A Running Meditation–

Can one meditate and run at the same time?  Does attempting to ‘do’ two activities simultaneously contradict the meaning behind being ‘present’ in the moment? I don’t believe so.

Truthfully,  I have had difficulty in developing a practice of the type of mindfulness meditation I have described previously. Even sitting for ten minutes, focused on my in and out-breath, allowing thoughts to flow in and out but returning to the present, is nearly impossible for me.  I am checking my watch to see how much time I have left–hardly the state of consciousness that one would hope for.

I know meditation is important–it is a mind-training and something that is woefully lacking not only personally but in the vast majority of my fellow human beings. We are all the ‘victims’ of chaotic thinking/feeling that sweeps over us and seems to drag us down, inhibiting the creative, liberating thinking/feeling we all desire.

Couple this with the difficulty that we usually face in maintaing our physical exercise regimens as well.  I run on a treadmill, 3.5 miles in around 30 minutes, three to four times a week.  I am happy to continue this distance at this rate.  Like most, however, I attempt to distract myself while exercising in order for the time and distance on the displays to advance to my goal.  Watching TV, attempting to count in my head, thinking are all such distractions.  I try NOT to glance at the distance display which reflects one hundredth of a mile advances.  Yet when I do so, I am always disappointed that I have not run further.

But I believe that I have uncovered a secret that will facilitate both meditation [mind-exercise] and running.  I decided not to avoid staring at the distance read-out.  In fact, what I now do is to stare AT it.  I observe the number that is present.  Be it 0.001 all the way to 3.50.  Each number becomes the only number that I care about, the only ‘place’ in which I desire to inhabit. I know this sounds quite strange.  It may even be difficult to imagine what I am doing.

Each number becomes my place of refuge, of peace, of contentment.  While I am running, [and by the way, I do not regard this activity as running but rather as meditating] my entire mind is focussed on that one number.  I have no goal in mind, no end to achieve. I am not anticipating the next number nor awaiting the completion of the experience.  I am present in that one moment while that one number exists.  I relax into that number.  I do not resist the urge for my mind to wander a bit.  I allow it to do so.  I can notice when the three digits form an interesting pattern such as 2.34 or 1.01 or 3.33 or 3.21.  But I only remain with that number until the next one appears.  Then I remain present with that number as well.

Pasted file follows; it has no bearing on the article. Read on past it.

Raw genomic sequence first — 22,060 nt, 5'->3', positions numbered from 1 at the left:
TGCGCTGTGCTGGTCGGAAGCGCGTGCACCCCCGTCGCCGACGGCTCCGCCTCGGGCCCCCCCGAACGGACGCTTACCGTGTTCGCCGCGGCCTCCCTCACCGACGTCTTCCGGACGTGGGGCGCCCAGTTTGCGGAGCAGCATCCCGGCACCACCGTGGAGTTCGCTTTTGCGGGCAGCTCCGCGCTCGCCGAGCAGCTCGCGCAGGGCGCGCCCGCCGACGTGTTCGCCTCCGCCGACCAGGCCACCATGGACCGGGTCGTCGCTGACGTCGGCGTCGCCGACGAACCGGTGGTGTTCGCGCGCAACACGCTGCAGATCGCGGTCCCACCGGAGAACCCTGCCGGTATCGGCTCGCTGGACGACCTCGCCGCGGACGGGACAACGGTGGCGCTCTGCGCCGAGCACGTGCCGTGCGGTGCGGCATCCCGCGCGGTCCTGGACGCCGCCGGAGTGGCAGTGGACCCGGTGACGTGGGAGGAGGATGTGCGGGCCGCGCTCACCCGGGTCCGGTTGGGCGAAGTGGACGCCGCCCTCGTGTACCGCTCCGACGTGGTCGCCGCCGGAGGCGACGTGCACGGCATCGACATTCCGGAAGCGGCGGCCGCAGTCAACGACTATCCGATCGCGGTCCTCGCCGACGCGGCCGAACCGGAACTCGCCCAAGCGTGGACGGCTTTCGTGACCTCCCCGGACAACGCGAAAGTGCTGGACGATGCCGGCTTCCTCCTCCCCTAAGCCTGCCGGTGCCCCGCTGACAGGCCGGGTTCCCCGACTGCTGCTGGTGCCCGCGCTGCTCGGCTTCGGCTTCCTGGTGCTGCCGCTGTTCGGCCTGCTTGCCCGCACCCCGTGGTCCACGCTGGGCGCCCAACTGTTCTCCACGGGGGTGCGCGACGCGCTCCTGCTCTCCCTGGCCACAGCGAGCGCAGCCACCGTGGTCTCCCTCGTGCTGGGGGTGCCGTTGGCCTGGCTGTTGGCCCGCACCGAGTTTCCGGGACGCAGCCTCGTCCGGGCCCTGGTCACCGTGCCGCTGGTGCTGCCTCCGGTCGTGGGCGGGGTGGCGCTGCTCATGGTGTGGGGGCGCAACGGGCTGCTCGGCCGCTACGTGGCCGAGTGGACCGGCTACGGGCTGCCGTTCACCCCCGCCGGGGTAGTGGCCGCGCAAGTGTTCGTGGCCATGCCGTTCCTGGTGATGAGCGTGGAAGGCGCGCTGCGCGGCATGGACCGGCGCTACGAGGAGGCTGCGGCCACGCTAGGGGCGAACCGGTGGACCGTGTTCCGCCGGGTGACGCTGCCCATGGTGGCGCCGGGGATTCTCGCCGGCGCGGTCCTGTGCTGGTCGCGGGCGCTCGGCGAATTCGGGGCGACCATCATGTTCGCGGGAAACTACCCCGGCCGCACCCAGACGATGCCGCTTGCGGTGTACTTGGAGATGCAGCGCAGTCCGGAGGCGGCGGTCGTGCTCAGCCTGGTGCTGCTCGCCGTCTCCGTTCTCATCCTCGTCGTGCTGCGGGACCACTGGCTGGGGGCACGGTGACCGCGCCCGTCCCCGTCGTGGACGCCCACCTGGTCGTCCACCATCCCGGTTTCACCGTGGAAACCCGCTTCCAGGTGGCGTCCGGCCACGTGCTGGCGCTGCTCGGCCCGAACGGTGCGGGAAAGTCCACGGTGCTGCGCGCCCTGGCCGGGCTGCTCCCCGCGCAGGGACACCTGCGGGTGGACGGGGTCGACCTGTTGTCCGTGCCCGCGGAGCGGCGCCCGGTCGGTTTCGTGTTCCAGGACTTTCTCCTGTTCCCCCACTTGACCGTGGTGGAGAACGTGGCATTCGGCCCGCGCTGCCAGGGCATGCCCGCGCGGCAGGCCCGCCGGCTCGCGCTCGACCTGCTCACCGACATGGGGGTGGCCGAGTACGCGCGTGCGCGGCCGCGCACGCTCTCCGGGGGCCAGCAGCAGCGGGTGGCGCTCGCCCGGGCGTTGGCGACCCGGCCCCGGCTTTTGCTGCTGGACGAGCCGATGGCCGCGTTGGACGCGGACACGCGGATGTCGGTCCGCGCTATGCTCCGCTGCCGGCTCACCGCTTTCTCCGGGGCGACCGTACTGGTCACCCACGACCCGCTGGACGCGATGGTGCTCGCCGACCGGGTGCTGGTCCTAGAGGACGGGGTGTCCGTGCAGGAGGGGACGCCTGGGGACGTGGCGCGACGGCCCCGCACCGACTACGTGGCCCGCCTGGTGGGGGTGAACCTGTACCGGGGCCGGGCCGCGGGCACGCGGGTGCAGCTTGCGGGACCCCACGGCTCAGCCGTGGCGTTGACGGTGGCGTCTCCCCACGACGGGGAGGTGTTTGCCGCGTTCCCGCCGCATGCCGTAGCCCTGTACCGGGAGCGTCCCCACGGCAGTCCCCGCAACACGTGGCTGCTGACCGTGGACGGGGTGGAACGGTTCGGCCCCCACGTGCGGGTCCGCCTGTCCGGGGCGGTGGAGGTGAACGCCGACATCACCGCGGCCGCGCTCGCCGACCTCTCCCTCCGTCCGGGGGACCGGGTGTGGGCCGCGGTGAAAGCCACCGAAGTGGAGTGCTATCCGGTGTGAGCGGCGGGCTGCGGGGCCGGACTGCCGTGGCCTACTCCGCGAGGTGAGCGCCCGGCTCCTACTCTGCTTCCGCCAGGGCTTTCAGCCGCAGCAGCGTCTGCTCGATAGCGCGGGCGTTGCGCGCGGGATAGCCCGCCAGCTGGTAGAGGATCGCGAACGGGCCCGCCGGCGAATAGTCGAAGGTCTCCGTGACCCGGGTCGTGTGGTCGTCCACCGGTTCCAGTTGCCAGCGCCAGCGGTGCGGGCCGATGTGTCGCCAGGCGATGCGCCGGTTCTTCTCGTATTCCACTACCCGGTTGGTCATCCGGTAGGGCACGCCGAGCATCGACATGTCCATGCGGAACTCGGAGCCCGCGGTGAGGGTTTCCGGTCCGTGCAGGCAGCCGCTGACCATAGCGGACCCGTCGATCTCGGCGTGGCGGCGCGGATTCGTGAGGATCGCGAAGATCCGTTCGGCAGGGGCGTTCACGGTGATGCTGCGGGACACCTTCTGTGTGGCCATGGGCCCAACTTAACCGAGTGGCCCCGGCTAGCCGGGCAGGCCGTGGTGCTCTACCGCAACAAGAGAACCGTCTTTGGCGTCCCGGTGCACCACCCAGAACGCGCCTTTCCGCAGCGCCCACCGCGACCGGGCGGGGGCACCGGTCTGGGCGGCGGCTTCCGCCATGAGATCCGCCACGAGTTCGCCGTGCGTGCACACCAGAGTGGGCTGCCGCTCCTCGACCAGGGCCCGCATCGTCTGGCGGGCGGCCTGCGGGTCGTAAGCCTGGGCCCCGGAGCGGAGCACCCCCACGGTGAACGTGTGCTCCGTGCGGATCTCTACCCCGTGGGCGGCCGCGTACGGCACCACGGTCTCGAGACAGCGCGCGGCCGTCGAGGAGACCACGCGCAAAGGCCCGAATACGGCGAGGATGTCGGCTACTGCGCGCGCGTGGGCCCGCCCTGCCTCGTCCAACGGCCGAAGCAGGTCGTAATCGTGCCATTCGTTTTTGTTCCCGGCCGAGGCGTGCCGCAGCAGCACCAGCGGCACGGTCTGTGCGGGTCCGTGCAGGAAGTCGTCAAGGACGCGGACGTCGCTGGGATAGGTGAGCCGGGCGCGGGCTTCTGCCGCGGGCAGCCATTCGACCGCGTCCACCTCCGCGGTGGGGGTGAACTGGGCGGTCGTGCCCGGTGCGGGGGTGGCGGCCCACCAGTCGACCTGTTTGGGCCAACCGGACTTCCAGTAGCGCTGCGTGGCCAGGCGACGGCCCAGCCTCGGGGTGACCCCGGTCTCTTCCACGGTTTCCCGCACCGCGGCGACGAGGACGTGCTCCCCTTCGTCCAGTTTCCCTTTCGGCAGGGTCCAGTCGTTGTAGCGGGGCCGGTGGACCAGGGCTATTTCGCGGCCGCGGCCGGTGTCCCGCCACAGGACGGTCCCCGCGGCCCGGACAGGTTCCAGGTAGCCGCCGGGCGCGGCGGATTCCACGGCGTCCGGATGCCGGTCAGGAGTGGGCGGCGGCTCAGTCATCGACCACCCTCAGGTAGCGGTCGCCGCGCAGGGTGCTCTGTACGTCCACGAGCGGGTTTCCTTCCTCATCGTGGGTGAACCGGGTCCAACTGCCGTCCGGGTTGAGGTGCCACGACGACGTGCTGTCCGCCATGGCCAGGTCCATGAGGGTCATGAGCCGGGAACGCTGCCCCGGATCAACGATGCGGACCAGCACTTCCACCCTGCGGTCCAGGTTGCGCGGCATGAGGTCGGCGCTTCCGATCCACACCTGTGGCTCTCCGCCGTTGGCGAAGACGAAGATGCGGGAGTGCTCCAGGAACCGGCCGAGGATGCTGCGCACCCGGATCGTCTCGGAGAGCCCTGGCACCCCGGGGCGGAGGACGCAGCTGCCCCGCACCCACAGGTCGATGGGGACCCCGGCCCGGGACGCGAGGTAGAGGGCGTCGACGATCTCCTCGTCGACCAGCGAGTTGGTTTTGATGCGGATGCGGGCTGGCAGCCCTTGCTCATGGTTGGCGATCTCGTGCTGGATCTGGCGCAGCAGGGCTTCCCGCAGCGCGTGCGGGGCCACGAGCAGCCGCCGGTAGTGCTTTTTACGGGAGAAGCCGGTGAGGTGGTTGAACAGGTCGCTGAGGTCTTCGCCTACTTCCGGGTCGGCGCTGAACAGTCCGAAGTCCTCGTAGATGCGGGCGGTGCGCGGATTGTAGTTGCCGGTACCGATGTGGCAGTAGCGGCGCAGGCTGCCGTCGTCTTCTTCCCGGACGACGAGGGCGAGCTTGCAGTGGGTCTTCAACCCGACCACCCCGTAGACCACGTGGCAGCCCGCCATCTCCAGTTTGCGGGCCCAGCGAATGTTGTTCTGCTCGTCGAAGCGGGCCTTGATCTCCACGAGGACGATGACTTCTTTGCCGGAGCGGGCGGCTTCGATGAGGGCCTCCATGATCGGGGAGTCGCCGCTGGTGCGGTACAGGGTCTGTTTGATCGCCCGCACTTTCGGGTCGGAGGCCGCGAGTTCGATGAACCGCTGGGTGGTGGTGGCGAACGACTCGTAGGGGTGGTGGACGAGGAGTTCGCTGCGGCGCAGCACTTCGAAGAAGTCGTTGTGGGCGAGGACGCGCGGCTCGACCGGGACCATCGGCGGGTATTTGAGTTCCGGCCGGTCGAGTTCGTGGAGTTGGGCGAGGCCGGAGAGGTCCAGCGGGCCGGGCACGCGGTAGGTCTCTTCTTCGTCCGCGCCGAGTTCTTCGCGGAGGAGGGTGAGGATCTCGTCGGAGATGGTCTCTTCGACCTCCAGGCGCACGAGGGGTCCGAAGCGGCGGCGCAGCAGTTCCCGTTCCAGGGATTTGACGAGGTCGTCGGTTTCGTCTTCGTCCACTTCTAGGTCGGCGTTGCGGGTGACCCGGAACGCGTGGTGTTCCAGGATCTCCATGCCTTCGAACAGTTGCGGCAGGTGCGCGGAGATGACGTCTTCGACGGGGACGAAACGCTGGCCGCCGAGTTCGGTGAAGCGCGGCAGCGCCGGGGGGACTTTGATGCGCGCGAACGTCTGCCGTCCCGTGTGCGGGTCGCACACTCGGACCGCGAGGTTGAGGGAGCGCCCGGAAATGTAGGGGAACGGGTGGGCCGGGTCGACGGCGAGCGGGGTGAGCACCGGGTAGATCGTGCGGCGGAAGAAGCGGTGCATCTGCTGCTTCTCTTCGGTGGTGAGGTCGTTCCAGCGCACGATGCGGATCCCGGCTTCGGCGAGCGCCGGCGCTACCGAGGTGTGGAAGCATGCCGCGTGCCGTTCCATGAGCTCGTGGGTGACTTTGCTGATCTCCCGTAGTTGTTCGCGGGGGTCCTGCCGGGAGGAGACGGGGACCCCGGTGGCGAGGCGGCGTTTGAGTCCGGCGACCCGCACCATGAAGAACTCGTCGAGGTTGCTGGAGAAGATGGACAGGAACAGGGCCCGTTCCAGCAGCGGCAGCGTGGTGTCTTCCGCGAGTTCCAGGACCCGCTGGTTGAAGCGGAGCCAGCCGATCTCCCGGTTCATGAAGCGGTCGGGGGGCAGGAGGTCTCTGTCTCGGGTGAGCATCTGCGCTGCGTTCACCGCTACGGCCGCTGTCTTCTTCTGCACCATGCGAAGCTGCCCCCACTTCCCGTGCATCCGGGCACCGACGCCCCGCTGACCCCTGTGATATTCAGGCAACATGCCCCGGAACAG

What is so fascinating is that the numbers ‘seem’ to fly by.  When I don’t try to force or exert my will over these numbers, they ‘seem’ to move quickly from one to the next.  It is an extraordinary example of the relativity of time as our minds experience it.

I can even observe for brief moments how pleasantly surprised I am at this experience and then gently return to just watching the numbers. At times I will allow thoughts such as ‘peace’, ‘shalom’, ‘place’, ‘present’,’now’ to arise in my consciousness.  I might even encourage them for a few moments and then slip back to just witnessing the numbers.  Each time I focus on being with the number on the display, not the number that just passed, or the one that is anticipated.

If I should slip for a moment and anticipate the next number, then time seems to slow precipitously, the number on the display seems not to move for a ‘long time’.

Is this actually meditation?  I believe so.  The physical exercise component becomes a secondary component.  The main beneficiary, I believe, is the mind.  I have been doing this for a rather short time–yet I now look forward to the experience rather than find excuses to avoid it.  It is too soon to proclaim some kind of ‘breakthrough’, but I will honestly try to assess how this practice develops. Perhaps others will offer their own feedback as well. 

2 thoughts on “A Running Meditation–”

  1. Hi Steven,
    Thanks for writing about this! Yes, we tend to think of meditation as something that happens only when we are seated with our eyes closed. It is so much more valuable–and inviting!–if we expand this idea and use the word “mindfulness” instead–paying attention in the moment without judgment. Watching the readout on your treadmill–paying attention to the changes, focusing on that–absolutely counts as meditation if you want to use that word! But there is no need to get caught up in whether it is or it isn’t meditation (that’s the judging part!) so just immerse yourself in it and continue on. We all have an inherent understanding of what it means to pay attention, so just play with that. 😉 Best, Maya

  2. Hi Steven,
    I have found this combination of exercise and meditation to be very powerful, especially when I’m anxious or depressed. The meditation helps with mental anxiety, while the treadmill help work off physical tension.
    Also, the exertion helps keep my meditation from getting sleepy or unfocused, while the meditation helps alleviate the treadmill boredom.
    I haven’t tried focusing on the read-out numbers, but that’s a good idea. I once tried counting my (alternate) steps on a long outdoor hike, and I was surprised to find that I could make it almost the whole way without losing track of where I was in the count.
    I recently made a treadmill meditation audio recording for iTunes. It’s kind of a niche item, but I hope people will find it useful.

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